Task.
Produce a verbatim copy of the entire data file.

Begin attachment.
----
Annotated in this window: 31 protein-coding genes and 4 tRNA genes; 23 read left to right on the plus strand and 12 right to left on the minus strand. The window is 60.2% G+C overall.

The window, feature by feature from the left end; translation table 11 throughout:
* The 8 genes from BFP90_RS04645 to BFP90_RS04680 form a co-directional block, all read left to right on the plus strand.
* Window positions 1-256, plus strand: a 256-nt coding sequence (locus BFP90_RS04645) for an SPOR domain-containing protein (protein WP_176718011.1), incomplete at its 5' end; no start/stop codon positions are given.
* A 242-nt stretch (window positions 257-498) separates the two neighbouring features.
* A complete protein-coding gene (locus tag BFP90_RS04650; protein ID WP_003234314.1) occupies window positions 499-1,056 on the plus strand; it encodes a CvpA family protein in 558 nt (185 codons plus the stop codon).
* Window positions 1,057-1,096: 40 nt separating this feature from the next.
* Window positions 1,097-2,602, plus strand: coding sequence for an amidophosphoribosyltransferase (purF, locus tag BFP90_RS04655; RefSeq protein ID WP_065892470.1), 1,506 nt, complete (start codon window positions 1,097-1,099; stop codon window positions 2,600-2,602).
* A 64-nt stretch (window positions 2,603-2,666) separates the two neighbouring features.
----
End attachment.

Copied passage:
Annotated in this window: 31 protein-coding genes and 4 tRNA genes; 23 read left to right on the plus strand and 12 right to left on the minus strand. The window is 60.2% G+C overall.

The window, feature by feature from the left end; translation table 11 throughout:
* The 8 genes from BFP90_RS04645 to BFP90_RS04680 form a co-directional block, all read left to right on the plus strand.
* Window positions 1-256, plus strand: a 256-nt coding sequence (locus BFP90_RS04645) for an SPOR domain-containing protein (protein WP_176718011.1), incomplete at its 5' end; no start/stop codon positions are given.
* A 242-nt stretch (window positions 257-498) separates the two neighbouring features.
* A complete protein-coding gene (locus tag BFP90_RS04650; protein ID WP_003234314.1) occupies window positions 499-1,056 on the plus strand; it encodes a CvpA family protein in 558 nt (185 codons plus the stop codon).
* Window positions 1,057-1,096: 40 nt separating this feature from the next.
* Window positions 1,097-2,602, plus strand: coding sequence for an amidophosphoribosyltransferase (purF, locus tag BFP90_RS04655; RefSeq protein ID WP_065892470.1), 1,506 nt, complete (start codon window positions 1,097-1,099; stop codon window positions 2,600-2,602).
* A 64-nt stretch (window positions 2,603-2,666) separates the two neighbouring features.